Ramaraju Ruraraju, Ph.D., a researcher at the University of Alabama at Birmingham, is one of four $5,000 prize winners in a competition developed by the American Heart Association, seeking to understand why the Covid-19 virus hits some people harder than others.
A health informatics researcher at UAB, Ruraraju led a team focused on “Understanding the Impact of Social Determinants of Health on Covid-19 Outbreak.”
Along with the UAB team, teams from the University of Michigan, Eastern Virginia Medical School and Lifemesh Corp. were $5,000 prize winners. The four teams now move into a second phase, in which a $15,000 grand prize will be awarded in November.
The four winners were selected in a peer-reviewed competition among 29 entrants, all focused on “understanding the relationships between Covid-19 and other health conditions, health disparities and social determinants of health that may bring a higher burden of illness or mortality.”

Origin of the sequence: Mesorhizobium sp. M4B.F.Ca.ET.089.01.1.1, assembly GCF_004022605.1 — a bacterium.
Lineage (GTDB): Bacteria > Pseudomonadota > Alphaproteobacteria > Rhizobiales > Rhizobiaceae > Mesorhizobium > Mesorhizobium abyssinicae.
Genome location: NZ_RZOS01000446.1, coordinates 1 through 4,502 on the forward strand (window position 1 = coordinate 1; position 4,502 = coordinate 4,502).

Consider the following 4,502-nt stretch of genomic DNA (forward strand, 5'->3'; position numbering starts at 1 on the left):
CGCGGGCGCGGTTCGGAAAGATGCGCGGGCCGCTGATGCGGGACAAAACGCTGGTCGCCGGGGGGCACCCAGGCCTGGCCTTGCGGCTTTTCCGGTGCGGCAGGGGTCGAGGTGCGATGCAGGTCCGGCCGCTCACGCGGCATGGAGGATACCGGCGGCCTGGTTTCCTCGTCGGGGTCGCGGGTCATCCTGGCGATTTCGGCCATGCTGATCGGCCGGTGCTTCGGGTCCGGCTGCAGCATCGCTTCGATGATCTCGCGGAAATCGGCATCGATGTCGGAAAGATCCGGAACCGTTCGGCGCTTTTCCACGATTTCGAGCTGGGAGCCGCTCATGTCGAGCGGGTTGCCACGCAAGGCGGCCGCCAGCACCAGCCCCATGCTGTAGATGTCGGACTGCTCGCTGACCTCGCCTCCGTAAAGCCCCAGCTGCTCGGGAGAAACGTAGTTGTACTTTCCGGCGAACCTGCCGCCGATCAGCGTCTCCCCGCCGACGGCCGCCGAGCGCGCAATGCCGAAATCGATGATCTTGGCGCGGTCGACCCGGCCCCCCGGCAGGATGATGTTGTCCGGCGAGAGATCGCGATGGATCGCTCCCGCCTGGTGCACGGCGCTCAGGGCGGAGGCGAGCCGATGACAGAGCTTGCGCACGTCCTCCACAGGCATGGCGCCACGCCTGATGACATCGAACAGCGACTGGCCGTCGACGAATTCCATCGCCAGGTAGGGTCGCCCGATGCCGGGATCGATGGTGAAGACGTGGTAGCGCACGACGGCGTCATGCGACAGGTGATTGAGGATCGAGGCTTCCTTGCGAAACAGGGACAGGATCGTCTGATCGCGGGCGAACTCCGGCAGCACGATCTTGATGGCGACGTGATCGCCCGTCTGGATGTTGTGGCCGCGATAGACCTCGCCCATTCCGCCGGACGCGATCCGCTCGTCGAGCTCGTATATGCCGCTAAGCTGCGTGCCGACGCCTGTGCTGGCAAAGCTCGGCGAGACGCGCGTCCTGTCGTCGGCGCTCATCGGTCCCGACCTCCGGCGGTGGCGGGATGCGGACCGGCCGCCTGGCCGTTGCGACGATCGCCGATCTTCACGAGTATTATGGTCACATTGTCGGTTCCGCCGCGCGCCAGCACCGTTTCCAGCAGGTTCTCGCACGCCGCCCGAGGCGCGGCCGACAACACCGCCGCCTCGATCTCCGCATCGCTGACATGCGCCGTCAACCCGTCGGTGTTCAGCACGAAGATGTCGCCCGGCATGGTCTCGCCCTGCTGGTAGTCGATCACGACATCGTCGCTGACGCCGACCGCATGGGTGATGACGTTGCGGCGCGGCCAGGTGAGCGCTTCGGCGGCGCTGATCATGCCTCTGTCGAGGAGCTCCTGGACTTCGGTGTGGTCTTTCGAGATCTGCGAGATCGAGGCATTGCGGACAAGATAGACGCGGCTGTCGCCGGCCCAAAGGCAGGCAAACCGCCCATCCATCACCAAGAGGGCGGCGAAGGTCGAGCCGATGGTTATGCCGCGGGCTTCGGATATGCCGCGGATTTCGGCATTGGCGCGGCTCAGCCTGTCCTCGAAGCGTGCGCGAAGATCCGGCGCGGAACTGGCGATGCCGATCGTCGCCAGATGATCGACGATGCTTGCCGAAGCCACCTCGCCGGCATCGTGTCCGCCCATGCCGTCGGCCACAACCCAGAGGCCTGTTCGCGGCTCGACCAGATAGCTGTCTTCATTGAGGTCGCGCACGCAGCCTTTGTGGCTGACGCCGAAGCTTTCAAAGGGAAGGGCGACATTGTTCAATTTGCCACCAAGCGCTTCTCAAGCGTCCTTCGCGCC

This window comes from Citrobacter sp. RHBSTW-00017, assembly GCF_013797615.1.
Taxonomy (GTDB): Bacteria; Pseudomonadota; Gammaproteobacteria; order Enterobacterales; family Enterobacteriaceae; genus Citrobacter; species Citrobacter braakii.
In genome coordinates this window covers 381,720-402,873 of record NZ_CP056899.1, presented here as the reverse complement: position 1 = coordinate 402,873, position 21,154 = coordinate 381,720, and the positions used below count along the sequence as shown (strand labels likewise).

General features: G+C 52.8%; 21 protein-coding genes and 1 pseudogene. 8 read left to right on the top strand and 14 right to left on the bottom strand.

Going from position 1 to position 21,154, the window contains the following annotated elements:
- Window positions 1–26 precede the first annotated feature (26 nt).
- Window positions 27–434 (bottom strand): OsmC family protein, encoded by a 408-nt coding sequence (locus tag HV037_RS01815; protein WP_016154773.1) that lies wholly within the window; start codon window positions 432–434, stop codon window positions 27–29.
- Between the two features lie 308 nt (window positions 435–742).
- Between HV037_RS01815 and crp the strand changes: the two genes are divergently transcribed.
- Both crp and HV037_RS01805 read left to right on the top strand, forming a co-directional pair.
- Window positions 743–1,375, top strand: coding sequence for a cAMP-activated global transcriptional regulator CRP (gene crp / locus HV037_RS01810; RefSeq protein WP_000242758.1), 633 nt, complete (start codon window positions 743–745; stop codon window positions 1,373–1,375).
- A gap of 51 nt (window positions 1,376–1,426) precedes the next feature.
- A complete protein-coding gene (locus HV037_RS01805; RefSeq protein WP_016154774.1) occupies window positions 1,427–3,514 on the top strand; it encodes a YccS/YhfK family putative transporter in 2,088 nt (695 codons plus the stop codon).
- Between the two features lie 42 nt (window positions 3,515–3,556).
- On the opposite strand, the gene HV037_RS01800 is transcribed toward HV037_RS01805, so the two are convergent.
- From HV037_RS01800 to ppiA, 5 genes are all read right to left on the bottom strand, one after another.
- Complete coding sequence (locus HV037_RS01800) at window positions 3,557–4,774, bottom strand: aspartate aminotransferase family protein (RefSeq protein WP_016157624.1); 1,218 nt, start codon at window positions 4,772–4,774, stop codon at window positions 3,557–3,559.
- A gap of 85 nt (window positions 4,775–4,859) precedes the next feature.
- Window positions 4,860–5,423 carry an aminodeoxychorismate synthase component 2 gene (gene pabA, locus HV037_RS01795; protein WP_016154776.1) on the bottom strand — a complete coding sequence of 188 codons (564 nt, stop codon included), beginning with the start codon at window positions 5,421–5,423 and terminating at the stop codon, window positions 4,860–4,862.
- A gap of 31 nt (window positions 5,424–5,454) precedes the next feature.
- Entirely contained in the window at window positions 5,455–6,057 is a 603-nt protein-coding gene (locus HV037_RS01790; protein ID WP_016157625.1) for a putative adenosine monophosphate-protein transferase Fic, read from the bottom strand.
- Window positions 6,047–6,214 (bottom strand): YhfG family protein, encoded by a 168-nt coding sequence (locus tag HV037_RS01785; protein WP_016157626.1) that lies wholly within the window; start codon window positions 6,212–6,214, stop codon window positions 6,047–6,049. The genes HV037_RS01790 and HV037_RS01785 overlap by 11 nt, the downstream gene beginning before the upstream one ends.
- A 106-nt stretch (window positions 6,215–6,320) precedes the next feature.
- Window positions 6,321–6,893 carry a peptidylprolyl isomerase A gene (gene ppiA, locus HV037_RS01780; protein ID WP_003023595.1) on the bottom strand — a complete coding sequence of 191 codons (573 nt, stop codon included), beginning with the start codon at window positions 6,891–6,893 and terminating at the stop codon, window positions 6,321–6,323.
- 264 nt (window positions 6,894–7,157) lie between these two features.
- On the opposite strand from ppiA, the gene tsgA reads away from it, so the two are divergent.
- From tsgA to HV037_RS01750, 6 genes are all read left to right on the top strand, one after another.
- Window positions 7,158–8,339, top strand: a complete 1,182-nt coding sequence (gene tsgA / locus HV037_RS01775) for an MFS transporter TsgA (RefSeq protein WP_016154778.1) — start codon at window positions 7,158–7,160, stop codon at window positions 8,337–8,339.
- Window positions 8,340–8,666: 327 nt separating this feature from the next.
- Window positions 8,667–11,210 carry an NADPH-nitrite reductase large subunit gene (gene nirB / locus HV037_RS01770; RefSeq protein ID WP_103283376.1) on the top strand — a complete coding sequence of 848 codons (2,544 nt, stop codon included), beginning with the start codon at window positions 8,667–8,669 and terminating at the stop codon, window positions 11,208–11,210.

Along with the AHA, the competition was sponsored by Hitachi Vantara, the digital infrastructure and solutions subsidiary of Hitachi Ltd, with data support by BurstIQ, a provider of blockchain-based secure data solutions for healthcare.
“Researchers connected their own data with datasets hosted on BurstIQ’s Research Foundry and the Precision Medicine Platform to address questions of how Covid-19 may be disproportionally affecting those with health disparities,” the AHA said in announcing winners. “Researchers participating in the challenge used BurstIQ’s data exchange network and an extensive library of global Covid-19 datasets to perform analyses within workspaces on the Precision Medicine Platform.
“These researchers are enabling us to better understand the disproportionate burden Covid-19 is having on underserved and vulnerable communities,” said Jennifer Hall, Ph.D., chief of data science and co-director of the Institute for Precision Cardiovascular Medicine for the American Heart Association.